Today’s Saturday Vintage Ad is for Jif Peanut Butter.

It just melts in your mouth–better than any other peanut butter you’ve ever tasted.”

I grew up loving Jif peanut butter.  When I was a kid its slogan was “choosy Mom’s choose Jif”, (and I think it still is).  I was very adamant that my own Mom be choosy by getting us all Jif peanut butter.

It’s been more than a decade since I have opted for Jif peanut butter.  They didn’t seem to jump on the “ingredients: peanuts” wagon and I always thought they were really causing a nutritional conflict of interest for all the moms and kids out there.

I like this old ad; however.

Especially because it describes itself as “terr-r-riff”.

Does this mean dogs like it, too, or did a dog write the ad?

Where did the Jif dog go?

Jif might be interested in bringing back the dog, and getting rid of the choosy moms campaign.

What do you think?

Image from Docinla.



It’s Saturday!

Time to take a look at an old vintage ad.

Today’s ad:

Lucky Strikes.

The cigarette choice of Mad Men (although, they are really smoking herbals), and people who want to avoid overeating.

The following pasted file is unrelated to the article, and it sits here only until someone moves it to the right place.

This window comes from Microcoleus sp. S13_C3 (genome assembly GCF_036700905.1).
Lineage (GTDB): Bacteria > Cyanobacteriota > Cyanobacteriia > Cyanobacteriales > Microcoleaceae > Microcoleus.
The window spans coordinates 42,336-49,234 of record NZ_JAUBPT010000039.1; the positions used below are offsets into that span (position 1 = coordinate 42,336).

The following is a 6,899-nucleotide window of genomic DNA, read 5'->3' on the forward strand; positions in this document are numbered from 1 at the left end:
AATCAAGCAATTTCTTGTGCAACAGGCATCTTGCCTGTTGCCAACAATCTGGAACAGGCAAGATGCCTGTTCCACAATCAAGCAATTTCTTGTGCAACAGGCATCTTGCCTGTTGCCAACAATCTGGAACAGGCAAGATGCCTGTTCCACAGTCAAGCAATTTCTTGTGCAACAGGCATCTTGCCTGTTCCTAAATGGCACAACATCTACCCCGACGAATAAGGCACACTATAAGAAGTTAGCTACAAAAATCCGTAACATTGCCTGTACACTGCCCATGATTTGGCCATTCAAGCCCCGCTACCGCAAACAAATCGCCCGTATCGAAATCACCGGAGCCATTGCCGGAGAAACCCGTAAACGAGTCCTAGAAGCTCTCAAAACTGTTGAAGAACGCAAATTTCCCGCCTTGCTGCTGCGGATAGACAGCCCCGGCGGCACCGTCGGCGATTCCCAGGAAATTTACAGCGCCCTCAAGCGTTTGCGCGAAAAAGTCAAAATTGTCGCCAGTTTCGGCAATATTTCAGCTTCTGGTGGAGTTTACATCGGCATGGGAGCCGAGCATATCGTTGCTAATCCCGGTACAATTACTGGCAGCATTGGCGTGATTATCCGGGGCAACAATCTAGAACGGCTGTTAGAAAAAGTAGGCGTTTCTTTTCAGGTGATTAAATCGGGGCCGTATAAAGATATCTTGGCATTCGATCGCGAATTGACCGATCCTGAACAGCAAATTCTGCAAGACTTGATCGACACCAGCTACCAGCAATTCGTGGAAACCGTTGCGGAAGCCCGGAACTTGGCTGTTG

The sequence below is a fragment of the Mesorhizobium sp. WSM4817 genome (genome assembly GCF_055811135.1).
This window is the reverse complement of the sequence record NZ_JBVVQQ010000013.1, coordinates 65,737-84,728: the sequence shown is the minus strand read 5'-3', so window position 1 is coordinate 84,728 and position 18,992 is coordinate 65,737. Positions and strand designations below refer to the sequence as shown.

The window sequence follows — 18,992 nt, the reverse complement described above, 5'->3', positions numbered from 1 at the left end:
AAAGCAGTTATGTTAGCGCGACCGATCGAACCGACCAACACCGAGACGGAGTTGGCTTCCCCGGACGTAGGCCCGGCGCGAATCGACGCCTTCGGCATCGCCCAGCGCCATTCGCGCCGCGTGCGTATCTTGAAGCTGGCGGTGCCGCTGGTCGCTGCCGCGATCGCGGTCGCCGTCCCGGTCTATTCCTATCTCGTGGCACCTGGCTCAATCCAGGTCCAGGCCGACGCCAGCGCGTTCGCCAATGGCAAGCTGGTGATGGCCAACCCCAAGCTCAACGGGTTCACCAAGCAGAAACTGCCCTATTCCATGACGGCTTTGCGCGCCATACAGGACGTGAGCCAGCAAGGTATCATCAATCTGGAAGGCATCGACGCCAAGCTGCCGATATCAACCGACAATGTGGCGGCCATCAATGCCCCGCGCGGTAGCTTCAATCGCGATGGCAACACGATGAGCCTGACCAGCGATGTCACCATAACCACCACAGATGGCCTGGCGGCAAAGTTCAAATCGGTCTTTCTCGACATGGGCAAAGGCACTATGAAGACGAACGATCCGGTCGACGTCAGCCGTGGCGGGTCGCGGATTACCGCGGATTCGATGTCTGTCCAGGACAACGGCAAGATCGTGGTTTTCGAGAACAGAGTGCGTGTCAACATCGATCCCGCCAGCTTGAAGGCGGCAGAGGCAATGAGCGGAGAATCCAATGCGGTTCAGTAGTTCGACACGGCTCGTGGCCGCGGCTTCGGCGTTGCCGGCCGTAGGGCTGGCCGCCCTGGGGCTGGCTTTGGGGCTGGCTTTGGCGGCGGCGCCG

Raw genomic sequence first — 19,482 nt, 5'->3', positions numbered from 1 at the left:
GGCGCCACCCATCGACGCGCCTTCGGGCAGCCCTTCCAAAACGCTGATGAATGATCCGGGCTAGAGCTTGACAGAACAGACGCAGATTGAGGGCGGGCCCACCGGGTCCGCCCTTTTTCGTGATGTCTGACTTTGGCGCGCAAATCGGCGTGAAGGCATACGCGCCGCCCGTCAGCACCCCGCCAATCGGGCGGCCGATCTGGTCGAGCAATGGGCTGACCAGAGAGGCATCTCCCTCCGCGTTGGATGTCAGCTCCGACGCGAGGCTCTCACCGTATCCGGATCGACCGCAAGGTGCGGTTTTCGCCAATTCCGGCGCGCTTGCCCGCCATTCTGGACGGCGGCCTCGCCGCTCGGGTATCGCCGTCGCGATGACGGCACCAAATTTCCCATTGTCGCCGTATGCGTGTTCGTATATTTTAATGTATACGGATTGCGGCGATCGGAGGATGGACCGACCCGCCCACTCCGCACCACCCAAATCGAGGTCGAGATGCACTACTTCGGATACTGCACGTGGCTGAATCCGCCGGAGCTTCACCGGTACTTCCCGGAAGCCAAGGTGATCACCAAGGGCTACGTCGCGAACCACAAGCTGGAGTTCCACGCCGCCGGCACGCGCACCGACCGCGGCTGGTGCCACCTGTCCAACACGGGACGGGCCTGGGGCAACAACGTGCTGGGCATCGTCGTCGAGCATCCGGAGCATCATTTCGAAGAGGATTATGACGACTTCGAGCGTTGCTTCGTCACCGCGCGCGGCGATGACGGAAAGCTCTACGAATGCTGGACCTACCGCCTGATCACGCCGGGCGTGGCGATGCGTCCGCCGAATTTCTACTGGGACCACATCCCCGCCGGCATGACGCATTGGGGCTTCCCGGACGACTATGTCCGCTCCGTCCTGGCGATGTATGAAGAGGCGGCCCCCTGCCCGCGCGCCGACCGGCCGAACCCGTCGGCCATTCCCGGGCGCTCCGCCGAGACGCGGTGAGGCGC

Here reads the ad:

Is this you five years from now?  When tempted to over-indulge, reach for a Lucky instead!”

Can you imagine this ad being ran today?  Smoking for health!  Smoking for improved self-control!

It seems silly, and very outdated, but I have a hunch this approach to weight management is still very prevalent.

Whether you start smoking to control your weight, or do not quit for fear of weight gain, both do not actually deal with the anxiety of being in situations where you are tempted to eat more than you need.

Notice the ad uses the phrase, “When you are tempted to over-indulge“, and not, “If you are tempted to over-indulge“.  The ad gets you to think that you are unable to resist tempting food and will certainly overeat any chance you get.  You need their product to prevent your problem from getting out of hand (which basically means getting fat).  There are many people whose overeating has gotten out of hand, and their lives are conflicted over it, but it does not look like it has.  They haven’t put on weight.  Should they still pick up some Lucky’s?